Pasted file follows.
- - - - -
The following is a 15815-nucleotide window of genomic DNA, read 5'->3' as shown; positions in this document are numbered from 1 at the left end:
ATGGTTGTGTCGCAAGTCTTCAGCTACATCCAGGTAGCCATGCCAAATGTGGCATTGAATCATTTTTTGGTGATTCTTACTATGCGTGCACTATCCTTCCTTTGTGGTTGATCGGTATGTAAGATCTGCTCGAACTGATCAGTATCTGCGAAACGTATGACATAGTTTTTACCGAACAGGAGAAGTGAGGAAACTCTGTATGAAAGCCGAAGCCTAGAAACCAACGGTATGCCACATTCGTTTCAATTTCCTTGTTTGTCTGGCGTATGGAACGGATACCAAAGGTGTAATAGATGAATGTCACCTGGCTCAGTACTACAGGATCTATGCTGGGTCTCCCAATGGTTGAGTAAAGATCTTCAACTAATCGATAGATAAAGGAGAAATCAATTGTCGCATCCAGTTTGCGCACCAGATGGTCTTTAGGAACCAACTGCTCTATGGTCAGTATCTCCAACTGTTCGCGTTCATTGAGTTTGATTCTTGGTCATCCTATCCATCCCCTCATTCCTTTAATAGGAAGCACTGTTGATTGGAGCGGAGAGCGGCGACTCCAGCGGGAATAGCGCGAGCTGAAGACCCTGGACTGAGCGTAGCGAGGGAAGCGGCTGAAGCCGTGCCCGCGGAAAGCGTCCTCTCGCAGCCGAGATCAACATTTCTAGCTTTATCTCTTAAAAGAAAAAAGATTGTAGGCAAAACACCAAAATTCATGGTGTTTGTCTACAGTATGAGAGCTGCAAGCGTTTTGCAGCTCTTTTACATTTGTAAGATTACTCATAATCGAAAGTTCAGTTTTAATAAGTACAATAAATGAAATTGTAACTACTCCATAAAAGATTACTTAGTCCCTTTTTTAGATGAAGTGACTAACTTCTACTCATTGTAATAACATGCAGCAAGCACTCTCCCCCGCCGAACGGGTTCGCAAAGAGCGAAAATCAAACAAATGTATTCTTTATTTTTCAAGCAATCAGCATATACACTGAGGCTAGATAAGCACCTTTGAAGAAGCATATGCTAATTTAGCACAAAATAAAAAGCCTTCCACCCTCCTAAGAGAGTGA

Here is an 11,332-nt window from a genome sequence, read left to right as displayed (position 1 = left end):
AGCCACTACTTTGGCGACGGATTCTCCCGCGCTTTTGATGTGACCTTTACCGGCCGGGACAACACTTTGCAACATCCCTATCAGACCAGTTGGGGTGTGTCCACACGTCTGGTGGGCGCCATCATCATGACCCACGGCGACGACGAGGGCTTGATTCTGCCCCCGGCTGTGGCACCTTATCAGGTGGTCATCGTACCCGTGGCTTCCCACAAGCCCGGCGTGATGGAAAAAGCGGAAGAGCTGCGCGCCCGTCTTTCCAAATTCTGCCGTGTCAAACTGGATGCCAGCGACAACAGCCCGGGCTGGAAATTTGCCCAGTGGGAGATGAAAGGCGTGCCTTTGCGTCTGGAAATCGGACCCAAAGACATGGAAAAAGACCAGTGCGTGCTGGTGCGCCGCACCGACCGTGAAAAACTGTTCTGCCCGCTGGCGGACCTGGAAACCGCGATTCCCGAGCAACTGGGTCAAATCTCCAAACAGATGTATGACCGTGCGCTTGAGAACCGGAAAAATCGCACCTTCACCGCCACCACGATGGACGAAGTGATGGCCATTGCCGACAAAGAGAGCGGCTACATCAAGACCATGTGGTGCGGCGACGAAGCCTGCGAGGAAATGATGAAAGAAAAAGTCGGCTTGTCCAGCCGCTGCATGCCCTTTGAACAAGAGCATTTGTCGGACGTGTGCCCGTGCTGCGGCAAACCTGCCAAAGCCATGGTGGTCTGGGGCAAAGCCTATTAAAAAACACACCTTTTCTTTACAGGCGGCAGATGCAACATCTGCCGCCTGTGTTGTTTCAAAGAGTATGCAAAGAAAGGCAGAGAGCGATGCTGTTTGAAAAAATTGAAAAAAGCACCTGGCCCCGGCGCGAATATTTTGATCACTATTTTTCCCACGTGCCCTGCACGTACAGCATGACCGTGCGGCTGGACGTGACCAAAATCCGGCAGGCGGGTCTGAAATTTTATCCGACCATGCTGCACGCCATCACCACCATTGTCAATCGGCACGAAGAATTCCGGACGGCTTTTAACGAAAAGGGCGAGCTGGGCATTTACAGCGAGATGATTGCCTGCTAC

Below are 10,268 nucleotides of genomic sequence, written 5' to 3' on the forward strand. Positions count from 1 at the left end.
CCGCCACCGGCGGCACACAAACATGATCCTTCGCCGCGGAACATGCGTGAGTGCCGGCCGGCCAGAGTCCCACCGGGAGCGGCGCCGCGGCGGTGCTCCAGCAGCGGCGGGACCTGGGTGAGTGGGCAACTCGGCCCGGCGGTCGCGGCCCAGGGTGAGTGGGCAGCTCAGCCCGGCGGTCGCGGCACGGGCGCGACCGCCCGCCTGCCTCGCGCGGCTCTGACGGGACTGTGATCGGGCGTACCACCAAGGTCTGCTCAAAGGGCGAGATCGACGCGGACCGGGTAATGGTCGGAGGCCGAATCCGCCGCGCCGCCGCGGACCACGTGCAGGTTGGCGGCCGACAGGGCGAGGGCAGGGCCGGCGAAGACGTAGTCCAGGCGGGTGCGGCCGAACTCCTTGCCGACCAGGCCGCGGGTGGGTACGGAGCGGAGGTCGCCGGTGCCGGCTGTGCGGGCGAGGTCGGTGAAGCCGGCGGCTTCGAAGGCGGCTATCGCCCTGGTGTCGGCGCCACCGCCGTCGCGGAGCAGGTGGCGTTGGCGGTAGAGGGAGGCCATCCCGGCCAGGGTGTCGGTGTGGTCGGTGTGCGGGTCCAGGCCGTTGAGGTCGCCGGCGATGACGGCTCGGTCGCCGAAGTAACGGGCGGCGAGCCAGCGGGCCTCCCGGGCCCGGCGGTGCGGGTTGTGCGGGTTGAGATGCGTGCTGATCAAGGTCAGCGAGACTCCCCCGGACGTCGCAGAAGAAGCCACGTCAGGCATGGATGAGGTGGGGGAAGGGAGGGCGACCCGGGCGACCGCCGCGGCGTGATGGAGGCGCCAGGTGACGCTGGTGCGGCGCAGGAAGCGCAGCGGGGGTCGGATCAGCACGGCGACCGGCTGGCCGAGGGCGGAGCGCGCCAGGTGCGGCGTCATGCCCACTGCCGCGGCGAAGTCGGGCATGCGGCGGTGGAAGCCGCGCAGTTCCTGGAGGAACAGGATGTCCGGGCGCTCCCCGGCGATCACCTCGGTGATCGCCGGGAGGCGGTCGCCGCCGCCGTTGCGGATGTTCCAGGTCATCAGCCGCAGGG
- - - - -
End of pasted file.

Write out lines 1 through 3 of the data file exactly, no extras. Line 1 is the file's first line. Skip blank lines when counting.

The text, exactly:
The following is a 15815-nucleotide window of genomic DNA, read 5'->3' as shown; positions in this document are numbered from 1 at the left end:
ATGGTTGTGTCGCAAGTCTTCAGCTACATCCAGGTAGCCATGCCAAATGTGGCATTGAATCATTTTTTGGTGATTCTTACTATGCGTGCACTATCCTTCCTTTGTGGTTGATCGGTATGTAAGATCTGCTCGAACTGATCAGTATCTGCGAAACGTATGACATAGTTTTTACCGAACAGGAGAAGTGAGGAAACTCTGTATGAAAGCCGAAGCCTAGAAACCAACGGTATGCCACATTCGTTTCAATTTCCTTGTTTGTCTGGCGTATGGAACGGATACCAAAGGTGTAATAGATGAATGTCACCTGGCTCAGTACTACAGGATCTATGCTGGGTCTCCCAATGGTTGAGTAAAGATCTTCAACTAATCGATAGATAAAGGAGAAATCAATTGTCGCATCCAGTTTGCGCACCAGATGGTCTTTAGGAACCAACTGCTCTATGGTCAGTATCTCCAACTGTTCGCGTTCATTGAGTTTGATTCTTGGTCATCCTATCCATCCCCTCATTCCTTTAATAGGAAGCACTGTTGATTGGAGCGGAGAGCGGCGACTCCAGCGGGAATAGCGCGAGCTGAAGACCCTGGACTGAGCGTAGCGAGGGAAGCGGCTGAAGCCGTGCCCGCGGAAAGCGTCCTCTCGCAGCCGAGATCAACATTTCTAGCTTTATCTCTTAAAAGAAAAAAGATTGTAGGCAAAACACCAAAATTCATGGTGTTTGTCTACAGTATGAGAGCTGCAAGCGTTTTGCAGCTCTTTTACATTTGTAAGATTACTCATAATCGAAAGTTCAGTTTTAATAAGTACAATAAATGAAATTGTAACTACTCCATAAAAGATTACTTAGTCCCTTTTTTAGATGAAGTGACTAACTTCTACTCATTGTAATAACATGCAGCAAGCACTCTCCCCCGCCGAACGGGTTCGCAAAGAGCGAAAATCAAACAAATGTATTCTTTATTTTTCAAGCAATCAGCATATACACTGAGGCTAGATAAGCACCTTTGAAGAAGCATATGCTAATTTAGCACAAAATAAAAAGCCTTCCACCCTCCTAAGAGAGTGA

Here is an 11,332-nt window from a genome sequence, read left to right as displayed (position 1 = left end):